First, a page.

Business,Lifestyle,Media Increase Profitability by Watching Your Monthly Productivity Ratio

Increase Profitability by Watching Your Monthly Productivity Ratio

By: Ruth King


Your employees are key to your profitability.  If they are productive, then you have a better chance of being profitable.

What do I mean by productive?  Their time is billable to your customers.  It is not spent in sweeping the floor, gathering in the kitchen or “around the water cooler.”  It is also not spent on vacations, holidays, or training.

And, it is NOT taking 2 hours to do a job that you can only bill an hour for or a project that is estimated at 16 hours that takes 20 hours.

The best way to measure this is through your monthly productivity ratio, also called your compensation percentage.  It answers the question:

For each dollar of revenue, how much is spent on payroll and payroll taxes?

Payroll is all payroll – your salary, your employees’ salaries, your salespeoples’ commissions, and payroll taxes (FICA, medicare, state unemployment, and Federal unemployment).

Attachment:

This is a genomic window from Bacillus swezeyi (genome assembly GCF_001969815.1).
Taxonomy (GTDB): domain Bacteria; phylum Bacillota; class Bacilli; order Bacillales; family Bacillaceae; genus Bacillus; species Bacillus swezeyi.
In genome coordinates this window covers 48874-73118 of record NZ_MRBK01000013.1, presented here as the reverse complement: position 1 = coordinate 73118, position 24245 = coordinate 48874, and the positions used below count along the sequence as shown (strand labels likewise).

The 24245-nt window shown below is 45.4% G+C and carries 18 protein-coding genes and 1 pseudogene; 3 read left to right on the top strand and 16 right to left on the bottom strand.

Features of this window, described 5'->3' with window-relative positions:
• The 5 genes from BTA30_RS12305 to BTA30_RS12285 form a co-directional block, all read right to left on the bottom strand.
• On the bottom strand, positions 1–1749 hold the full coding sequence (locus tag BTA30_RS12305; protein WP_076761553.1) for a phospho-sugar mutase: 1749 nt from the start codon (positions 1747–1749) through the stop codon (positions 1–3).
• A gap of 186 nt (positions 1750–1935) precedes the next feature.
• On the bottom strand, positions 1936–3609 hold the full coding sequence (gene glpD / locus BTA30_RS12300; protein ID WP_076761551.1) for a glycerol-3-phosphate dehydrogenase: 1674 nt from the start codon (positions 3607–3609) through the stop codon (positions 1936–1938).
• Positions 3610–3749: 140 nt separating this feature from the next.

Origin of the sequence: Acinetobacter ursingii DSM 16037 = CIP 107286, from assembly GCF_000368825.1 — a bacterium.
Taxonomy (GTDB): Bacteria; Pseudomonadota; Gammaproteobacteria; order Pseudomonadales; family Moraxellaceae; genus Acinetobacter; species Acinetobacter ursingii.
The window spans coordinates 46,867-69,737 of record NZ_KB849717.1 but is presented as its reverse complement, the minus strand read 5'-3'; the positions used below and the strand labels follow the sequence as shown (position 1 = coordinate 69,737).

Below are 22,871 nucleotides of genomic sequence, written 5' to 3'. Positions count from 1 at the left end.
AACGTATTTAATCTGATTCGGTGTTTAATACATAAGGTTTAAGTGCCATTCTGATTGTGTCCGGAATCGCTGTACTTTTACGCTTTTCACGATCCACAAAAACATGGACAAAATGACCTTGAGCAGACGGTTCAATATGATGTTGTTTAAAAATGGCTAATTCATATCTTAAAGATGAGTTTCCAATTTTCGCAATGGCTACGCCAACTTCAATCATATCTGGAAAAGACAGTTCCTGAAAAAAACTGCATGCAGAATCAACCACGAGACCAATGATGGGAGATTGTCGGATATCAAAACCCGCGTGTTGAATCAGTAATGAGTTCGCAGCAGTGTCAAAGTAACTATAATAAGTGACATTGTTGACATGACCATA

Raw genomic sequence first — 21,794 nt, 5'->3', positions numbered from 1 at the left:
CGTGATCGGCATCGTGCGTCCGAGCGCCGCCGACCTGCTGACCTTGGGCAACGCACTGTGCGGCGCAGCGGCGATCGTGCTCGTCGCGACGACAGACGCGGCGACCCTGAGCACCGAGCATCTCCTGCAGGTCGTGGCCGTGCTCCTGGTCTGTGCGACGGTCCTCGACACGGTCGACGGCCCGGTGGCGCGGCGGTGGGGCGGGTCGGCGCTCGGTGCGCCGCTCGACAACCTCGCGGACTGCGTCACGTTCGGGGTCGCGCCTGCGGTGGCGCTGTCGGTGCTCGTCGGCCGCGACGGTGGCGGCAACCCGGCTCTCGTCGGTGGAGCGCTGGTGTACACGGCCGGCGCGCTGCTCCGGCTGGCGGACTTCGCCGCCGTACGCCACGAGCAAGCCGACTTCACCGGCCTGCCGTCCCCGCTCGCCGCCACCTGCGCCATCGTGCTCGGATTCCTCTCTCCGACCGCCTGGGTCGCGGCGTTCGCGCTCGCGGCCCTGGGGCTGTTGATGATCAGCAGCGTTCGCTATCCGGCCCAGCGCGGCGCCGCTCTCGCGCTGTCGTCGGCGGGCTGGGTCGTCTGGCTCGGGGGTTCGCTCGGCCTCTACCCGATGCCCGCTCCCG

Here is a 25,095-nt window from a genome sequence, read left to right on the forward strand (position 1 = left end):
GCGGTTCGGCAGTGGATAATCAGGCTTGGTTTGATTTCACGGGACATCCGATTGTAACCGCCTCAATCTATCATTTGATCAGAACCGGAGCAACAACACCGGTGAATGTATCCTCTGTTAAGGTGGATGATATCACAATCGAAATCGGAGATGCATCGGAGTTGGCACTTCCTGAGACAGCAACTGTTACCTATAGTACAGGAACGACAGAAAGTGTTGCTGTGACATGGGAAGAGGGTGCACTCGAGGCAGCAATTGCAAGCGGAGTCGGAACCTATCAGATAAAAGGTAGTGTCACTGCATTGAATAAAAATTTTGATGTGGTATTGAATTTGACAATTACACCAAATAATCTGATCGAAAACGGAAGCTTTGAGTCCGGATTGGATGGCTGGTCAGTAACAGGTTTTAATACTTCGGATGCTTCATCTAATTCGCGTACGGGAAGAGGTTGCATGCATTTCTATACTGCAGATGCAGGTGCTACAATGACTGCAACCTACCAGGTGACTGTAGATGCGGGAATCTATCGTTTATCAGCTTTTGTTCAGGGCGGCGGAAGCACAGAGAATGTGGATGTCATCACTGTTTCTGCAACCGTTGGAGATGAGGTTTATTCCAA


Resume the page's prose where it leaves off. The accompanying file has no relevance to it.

It does not include health benefits, retirement benefits, worker’s compensation or any other benefits you pay your employees.

It does not include bonuses at year end.  Those are discretionary and not a part of operations.

The monthly productivity ratio formula is:


Compensation %  = Total Payroll + payroll taxes


The lower the percentage the more productive your employees are.

If this percentage is over 1, then you are paying more for compensation than you are generating in sales.  This is a recipe for disaster.

Where should it be?  Generally under 40% on a long term basis.  Seasonality affects the ratio.  In slower seasons it is higher.  In busy seasons it is lower.

If it is too high, then explain the ratio to your employees and ask for ideas how to lower it.  They know how they waste time!

Consider giving a bonus to everyone for keeping the ratio under a certain percentage for the quarter and for the year.  The lower the ratio the more profit your company should earn; assuming your pricing is correct.


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